Peripheral nerve injuries (PNI) affect 20 million people, with over 200,00 nerve repairs performed annually in the United States alone. Nerve conduits (NCs) are a commonly employed treatment for injured nerve segments under 3 cm, but unsatisfactory outcomes have been reported for larger gaps. This is in part due to the lack of bioactive agents such as stem cells or growth factors incorporated into FDA-approved NCs. While they have been experimentally shown to promote peripheral nerve regeneration (PNR), their inherent variability, harvesting complexity, and sometimes inadvertently high biological activity pose great regulatory hurdles. Therefore, plant extracts have become an attractive alternative area of bioactive agents proven to improve PNR while overcoming these issues, one of which is curcumin. However, studies largely use unoptimized curcumin which presents an issue as it is hydrophobic and degrades quickly in aqueous solutions. In this study, a nano-formulation comprised of tannic acid and polyvinylpyrrolidone (TA-PVP) was developed to encapsulate curcumin and optimize its delivery to cells. Results show that the developed Cur-TA-PVP nanoparticles (NPs) had an average size of 220 nm, a surface charge of -35mV, and a polydispersity index of 0.3. Further, curcumin was shown to be localized within the core of the NP. This significantly increased the colloidal stability, decreased the degradation rate, and promoted the slow release of curcumin in aqueous solutions. The 2,2-diphenyl-1-picrylhydrazyl (DPPH) radical scavenging activity of the Cur-TA-PVP NPs was also shown to be superior as compared to free curcumin. Finally, fluorescence microscopy revealed a significantly higher concentration of curcumin in SH-SY5Y, S16 rat Schwann cells, and J774 murine macrophages when delivered via NPs. These results collectively provide evidence for the improved physicochemical properties of the nano-curcumin, which led to improved delivery to cells. Therefore, this formulation has the necessary attributes for incorporation into NCs to promote functional recovery following PNI.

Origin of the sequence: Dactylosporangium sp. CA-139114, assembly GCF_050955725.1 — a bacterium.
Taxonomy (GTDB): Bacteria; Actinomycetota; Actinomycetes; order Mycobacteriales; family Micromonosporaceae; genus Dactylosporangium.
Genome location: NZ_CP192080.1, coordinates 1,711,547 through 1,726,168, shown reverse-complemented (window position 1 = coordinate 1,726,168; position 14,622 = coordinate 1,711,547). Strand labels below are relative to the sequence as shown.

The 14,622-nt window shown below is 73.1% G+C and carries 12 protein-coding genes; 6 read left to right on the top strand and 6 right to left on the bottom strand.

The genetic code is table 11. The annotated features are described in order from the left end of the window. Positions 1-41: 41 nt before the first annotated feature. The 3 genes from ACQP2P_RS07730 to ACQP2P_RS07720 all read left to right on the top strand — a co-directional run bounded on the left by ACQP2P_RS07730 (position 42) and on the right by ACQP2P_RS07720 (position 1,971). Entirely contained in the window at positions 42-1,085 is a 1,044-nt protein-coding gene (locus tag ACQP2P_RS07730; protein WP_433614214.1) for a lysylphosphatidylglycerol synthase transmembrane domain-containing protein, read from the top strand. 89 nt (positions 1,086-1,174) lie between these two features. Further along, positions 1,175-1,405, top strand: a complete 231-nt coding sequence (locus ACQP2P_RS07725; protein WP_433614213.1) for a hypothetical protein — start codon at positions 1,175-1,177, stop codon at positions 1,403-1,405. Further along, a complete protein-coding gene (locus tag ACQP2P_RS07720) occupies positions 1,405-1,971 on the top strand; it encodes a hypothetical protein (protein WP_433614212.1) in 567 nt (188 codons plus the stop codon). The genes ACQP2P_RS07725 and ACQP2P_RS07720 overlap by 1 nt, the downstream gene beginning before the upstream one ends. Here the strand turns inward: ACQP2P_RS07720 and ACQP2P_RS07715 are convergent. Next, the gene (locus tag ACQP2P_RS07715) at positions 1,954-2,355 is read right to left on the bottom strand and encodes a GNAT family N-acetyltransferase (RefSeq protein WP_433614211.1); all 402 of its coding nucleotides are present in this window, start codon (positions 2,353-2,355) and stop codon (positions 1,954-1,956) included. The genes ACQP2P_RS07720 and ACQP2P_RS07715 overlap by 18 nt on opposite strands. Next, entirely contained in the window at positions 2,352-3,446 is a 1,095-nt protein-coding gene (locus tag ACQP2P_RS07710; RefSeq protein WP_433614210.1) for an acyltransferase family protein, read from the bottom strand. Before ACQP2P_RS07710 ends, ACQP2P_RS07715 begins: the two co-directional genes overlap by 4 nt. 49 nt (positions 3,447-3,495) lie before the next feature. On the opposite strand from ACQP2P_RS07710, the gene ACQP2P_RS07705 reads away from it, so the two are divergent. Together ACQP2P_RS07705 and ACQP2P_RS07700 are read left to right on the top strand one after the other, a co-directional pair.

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Master of Science (M.S.)
College of Medicine
Burnett School of Biomedical Sciences
Length of Campus-only Access
Masters Thesis (Campus-only Access)
Giannelli, Giuliana, "Development of Curcumin-loaded Nanoparticles for Drug Delivery Optimization in the Treatment of Peripheral Nerve Injury" (2022). Electronic Theses and Dissertations, 2020-. 1204.
Restricted to the UCF community until 8-15-2027; it will then be open access.